|OS grid reference|
|Sovereign state||United Kingdom|
|Postcode district||AB25, AB16|
Foresterhill is an area of Aberdeen, Scotland. It is the site of the city's main hospitals (Aberdeen Royal Infirmary, the Royal Aberdeen Children's Hospital and the Aberdeen Maternity Hospital), as well as the medical school and medical science departments of the University of Aberdeen. It is the largest hospital complex in Europe.
Foresterhill is situated at the highest point in the city, a site identified by Professor Matthew Hay in 1900. He had the vision of an integrated medical campus, with a combined hospital and medical school for the City of Aberdeen.
The site has its own helicopter landing site due to the hospitals' roles as tertiary hospitals for the North of Scotland and the rurality of Grampian as a catchment area, plus this is the primary emergency hospital for the offshore industries.
Hospitals at Foresterhill
Buildings at Foresterhill
Notable university buildings
- Institute of Applied Health Sciences
- Institute of Medical Sciences
- Medico-Chirurgical Hall
- Polwarth Building — main building of Aberdeen Medical School
- Suttie Centre — Teaching & Learning Centre
- Rowett Institute of Nutrition and Health
- Blood Transfusion Centre — run by the Scottish National Blood Transfusion Service
- Central Stores Complex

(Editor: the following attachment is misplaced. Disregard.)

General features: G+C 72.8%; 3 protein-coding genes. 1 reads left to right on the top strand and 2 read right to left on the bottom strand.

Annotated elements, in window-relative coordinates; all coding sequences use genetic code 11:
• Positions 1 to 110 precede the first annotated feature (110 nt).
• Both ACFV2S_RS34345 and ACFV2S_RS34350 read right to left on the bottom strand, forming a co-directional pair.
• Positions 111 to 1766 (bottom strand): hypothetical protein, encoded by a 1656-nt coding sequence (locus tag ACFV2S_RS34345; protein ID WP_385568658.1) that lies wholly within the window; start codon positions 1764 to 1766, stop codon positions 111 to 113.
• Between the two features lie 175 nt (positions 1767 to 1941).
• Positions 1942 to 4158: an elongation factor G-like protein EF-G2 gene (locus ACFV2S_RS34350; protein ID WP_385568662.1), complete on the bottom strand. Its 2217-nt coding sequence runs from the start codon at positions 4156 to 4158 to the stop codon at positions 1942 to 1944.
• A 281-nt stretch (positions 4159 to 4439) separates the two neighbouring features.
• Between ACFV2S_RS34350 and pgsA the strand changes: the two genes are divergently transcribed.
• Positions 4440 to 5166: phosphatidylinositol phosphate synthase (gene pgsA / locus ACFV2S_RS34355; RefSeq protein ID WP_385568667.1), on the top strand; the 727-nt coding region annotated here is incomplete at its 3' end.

- Foresterhill Health Centre
- National Hyperbaric Centre
- Anchor Centre for haematology, oncology and radiotherapy is on site but will be open in 2023.
The main entrance to Aberdeen Royal Infirmary
Medical wards at the Infirmary
The Royal Aberdeen Children's Hospital
- Sometimes written as Forresterhill
- "Rannsaich an Stòr-dàta Briathrachais Gàidhlig". www2.smo.uhi.ac.uk.
- University of Aberdeen (1 August 2006). "First step towards state-of-the-art medical teaching and learning centre".
- Gorsky M (2004). "'Threshold of a New Era': The Development of an Integrated Hospital System in Northeast Scotland, 1900–39". Social History of Medicine. 17 (2): 247–267. doi:10.1093/shm/17.2.247.
- "Location of Teaching". Division of Medical and Dental Education, University of Aberdeen. Archived from the original on 11 June 2009. Retrieved 9 October 2009.